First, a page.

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~Past Event ~
2001 Information

"These pictures were taken during 2001 Aki Matsuri"

During the weekend of September 22 and 23, 2001, we continued at the Bellevue Community College campus with a 2-day matsuri presenting a program similar to the popular 2000 Event. Some of the highlights included: A Karaoke Competition and the Seattle Mariners' Moose's visit to Aki Matsuri! Event attendance was approximately 3,000.

In addition to the 2-day matsuri, a Friday Evening Concert with Susan Osborn was held at the Bellevue Community College's Carlson Theater on September 21.

~ 2001 Aki Matsuri Special Event ~

Susan Osborn - Profile
Susan Osborn
There is no question of the healing power of a focused human gift of music, and Susan Osborn is one that has this great clarity, understanding, beauty and wisdom. The mosaic of artists in her life include Brazilian percussionist Nana Vasconcelos, singer/songwriter Lucinda Williams, Miles Davis, keyboardist Robert Irving, folk legend Odetta and Broadway star Betty Buckley, New York Pops maestro Skitch Henderson, African master drummer Baba Olatunji, and guitarist Ralf Illenberger.
Susan Osborn co-created and recorded an album (WABI; the Soul of Japan) of traditional Japanese songs in English and received the Japanese equivalent of a Grammy (Recordo Taisho) in 1991, and then two more releases for her Japanese audience and a score of tours establishing her as a substantial performing artist in contemporary Japanese music and theater ... A documentary film of her life for Asahi H-D TV was aired in 1997. In 1996, she had a starring role in the celebrated Japanese musical Tanuki Goten. Along the way she has performed and reorded in the UN General Assembly; at the Global Forum in Kyoto and the Hague, celebrating the formation of the world environmental organization, the International Green Cross with Mikael and Raisa Gorbechev, and appearing at numerous conferences and events through the years.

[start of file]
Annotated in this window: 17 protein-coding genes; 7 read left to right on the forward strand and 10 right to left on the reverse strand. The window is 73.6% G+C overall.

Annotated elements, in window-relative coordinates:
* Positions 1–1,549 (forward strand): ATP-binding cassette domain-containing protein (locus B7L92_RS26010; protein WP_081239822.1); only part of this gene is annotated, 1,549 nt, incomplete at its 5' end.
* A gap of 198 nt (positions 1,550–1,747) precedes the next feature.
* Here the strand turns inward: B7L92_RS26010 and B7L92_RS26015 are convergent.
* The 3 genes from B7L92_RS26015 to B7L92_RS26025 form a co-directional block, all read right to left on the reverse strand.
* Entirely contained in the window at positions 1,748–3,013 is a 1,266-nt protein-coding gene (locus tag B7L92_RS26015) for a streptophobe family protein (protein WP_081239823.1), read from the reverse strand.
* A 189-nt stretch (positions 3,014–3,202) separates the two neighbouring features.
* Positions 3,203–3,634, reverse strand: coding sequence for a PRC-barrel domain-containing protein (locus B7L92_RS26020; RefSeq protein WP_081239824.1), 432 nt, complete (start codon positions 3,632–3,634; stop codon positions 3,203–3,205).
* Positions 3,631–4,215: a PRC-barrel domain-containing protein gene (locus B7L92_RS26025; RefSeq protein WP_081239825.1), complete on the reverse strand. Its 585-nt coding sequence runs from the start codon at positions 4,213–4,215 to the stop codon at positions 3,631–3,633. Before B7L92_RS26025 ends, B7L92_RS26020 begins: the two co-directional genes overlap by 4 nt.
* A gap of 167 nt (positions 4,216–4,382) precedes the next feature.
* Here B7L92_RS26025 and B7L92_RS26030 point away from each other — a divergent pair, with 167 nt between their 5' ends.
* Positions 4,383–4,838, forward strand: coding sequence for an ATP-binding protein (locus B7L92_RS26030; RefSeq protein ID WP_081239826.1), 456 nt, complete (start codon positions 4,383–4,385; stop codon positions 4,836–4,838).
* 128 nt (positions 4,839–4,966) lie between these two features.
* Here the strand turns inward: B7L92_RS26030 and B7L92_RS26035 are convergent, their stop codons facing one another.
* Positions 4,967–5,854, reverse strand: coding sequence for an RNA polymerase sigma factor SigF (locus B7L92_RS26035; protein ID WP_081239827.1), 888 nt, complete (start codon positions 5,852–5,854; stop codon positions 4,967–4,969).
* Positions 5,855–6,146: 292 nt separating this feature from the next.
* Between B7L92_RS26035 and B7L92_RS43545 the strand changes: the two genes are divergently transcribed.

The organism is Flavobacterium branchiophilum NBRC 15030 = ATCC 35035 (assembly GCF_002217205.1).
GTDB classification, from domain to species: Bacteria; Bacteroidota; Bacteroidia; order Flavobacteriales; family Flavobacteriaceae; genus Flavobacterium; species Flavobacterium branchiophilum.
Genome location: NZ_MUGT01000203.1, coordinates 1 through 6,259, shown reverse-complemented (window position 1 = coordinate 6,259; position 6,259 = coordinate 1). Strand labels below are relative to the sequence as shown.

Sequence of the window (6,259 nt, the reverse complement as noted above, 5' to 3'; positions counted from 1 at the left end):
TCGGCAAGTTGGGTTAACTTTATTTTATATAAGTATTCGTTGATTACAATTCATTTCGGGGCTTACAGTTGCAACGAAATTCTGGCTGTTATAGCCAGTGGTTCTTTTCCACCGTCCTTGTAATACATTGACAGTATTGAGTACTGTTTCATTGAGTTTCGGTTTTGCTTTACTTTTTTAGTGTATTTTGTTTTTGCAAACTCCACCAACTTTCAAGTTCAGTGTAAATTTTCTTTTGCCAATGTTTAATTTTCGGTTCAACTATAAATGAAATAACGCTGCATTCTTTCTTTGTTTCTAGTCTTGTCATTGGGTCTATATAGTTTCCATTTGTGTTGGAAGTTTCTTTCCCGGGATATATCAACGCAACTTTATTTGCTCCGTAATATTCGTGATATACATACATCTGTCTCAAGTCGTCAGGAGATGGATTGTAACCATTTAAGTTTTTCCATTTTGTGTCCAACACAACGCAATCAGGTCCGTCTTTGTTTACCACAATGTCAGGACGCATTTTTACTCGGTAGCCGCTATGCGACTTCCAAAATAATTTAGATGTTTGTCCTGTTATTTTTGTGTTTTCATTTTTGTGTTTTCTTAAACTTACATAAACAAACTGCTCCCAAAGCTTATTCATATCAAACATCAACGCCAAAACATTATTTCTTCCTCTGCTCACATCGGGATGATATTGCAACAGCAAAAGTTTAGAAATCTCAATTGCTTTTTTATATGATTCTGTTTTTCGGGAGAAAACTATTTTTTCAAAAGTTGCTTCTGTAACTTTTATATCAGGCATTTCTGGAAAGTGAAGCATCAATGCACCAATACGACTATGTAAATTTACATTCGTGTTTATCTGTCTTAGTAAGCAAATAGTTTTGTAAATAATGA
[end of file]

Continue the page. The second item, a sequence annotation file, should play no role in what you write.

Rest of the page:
Susan had the honor of singing at both the Winter Olympic Games at a medal awards ceremony and the Closing Ceremonies of the Paralympic Games in Nagano, Japan in Winter 1998

Everyone's favorite antlered friend
The Mariner Moose

HISTORY - On opening Night 1990, the Mariner Moose became the first mascot in team history. The Moose was selected from over 2,500 entries submitted by children 14 and under across the Pacific Northwest. Ammon Spiller, a fifth grader from Central Elementary School in Ferndale, WA, came up with the idea. Ammon's one-page explanation of his suggestion included the following explanation: "I chose the Moose because they are funny, neat and friendly. The Moose would show that the Mariners enjoy playing and that they still have a few tricks up their sleeves. It shows they're having fun no matter what the situation." Along with being an entertaining character for Mariners fans, young and old, the Moose is a wonderful symbol of the great Northwest.

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